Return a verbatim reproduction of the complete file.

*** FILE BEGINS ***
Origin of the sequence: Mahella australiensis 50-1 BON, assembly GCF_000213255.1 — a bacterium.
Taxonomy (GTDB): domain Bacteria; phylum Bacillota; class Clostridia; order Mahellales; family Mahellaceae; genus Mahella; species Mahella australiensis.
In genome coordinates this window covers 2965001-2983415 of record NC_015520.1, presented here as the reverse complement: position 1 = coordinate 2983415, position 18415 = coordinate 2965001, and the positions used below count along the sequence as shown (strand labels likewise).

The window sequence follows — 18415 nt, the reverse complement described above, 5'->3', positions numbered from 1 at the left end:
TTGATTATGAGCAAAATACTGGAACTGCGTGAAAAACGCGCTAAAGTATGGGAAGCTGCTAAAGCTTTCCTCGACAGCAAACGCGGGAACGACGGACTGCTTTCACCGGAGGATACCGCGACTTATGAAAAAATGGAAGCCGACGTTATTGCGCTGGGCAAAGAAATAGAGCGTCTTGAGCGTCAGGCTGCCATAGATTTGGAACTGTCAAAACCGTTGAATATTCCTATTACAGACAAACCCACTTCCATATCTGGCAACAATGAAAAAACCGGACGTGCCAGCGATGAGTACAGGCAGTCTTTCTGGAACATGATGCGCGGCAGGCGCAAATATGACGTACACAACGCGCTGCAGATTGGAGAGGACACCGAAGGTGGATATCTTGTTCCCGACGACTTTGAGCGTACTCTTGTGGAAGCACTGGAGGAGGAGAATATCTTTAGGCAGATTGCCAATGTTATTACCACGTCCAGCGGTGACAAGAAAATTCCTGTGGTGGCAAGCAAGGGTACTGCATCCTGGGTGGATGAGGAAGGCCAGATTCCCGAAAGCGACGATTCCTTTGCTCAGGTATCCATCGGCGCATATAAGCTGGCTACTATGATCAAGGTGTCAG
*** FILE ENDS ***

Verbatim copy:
Origin of the sequence: Mahella australiensis 50-1 BON, assembly GCF_000213255.1 — a bacterium.
Taxonomy (GTDB): domain Bacteria; phylum Bacillota; class Clostridia; order Mahellales; family Mahellaceae; genus Mahella; species Mahella australiensis.
In genome coordinates this window covers 2965001-2983415 of record NC_015520.1, presented here as the reverse complement: position 1 = coordinate 2983415, position 18415 = coordinate 2965001, and the positions used below count along the sequence as shown (strand labels likewise).

The window sequence follows — 18415 nt, the reverse complement described above, 5'->3', positions numbered from 1 at the left end:
TTGATTATGAGCAAAATACTGGAACTGCGTGAAAAACGCGCTAAAGTATGGGAAGCTGCTAAAGCTTTCCTCGACAGCAAACGCGGGAACGACGGACTGCTTTCACCGGAGGATACCGCGACTTATGAAAAAATGGAAGCCGACGTTATTGCGCTGGGCAAAGAAATAGAGCGTCTTGAGCGTCAGGCTGCCATAGATTTGGAACTGTCAAAACCGTTGAATATTCCTATTACAGACAAACCCACTTCCATATCTGGCAACAATGAAAAAACCGGACGTGCCAGCGATGAGTACAGGCAGTCTTTCTGGAACATGATGCGCGGCAGGCGCAAATATGACGTACACAACGCGCTGCAGATTGGAGAGGACACCGAAGGTGGATATCTTGTTCCCGACGACTTTGAGCGTACTCTTGTGGAAGCACTGGAGGAGGAGAATATCTTTAGGCAGATTGCCAATGTTATTACCACGTCCAGCGGTGACAAGAAAATTCCTGTGGTGGCAAGCAAGGGTACTGCATCCTGGGTGGATGAGGAAGGCCAGATTCCCGAAAGCGACGATTCCTTTGCTCAGGTATCCATCGGCGCATATAAGCTGGCTACTATGATCAAGGTGTCAG